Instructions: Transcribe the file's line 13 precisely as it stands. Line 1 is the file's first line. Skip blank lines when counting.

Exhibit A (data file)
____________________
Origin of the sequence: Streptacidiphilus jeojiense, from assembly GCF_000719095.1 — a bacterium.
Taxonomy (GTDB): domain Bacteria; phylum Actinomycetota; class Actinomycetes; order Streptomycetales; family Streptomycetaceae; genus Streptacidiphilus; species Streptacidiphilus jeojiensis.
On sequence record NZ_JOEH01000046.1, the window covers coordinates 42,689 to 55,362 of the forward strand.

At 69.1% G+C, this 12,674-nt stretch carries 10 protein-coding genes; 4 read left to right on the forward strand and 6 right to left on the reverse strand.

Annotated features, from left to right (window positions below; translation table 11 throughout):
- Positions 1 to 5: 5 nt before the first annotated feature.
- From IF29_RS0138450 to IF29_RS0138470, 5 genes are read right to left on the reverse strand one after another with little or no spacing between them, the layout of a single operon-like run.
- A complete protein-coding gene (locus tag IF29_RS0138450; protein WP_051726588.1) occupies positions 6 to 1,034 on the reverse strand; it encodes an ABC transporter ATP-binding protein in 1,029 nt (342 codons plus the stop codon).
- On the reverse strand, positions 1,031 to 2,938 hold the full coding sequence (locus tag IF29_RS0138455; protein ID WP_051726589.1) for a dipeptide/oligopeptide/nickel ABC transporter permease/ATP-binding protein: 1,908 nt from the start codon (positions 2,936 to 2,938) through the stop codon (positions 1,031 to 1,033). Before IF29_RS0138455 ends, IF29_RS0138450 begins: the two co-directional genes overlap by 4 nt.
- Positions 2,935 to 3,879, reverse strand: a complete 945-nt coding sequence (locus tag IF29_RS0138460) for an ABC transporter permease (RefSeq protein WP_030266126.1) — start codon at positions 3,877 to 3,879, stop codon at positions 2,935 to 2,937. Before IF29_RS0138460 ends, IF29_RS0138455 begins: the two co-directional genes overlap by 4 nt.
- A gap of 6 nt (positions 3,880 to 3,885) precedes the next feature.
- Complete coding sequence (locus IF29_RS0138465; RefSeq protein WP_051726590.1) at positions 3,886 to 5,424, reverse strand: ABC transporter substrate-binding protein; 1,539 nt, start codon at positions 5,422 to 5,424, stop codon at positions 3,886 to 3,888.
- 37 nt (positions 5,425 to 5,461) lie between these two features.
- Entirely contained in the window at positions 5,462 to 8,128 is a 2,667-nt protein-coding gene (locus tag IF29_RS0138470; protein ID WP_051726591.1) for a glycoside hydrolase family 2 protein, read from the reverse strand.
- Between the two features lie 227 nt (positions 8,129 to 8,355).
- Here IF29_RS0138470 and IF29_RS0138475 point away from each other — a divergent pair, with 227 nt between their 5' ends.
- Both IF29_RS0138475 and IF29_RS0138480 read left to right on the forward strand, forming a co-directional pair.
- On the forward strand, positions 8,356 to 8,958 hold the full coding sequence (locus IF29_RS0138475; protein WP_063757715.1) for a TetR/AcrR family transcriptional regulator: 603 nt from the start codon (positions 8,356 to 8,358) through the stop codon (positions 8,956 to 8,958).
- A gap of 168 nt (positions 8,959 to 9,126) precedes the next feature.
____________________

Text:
- 37 nt (positions 5,425 to 5,461) lie between these two features.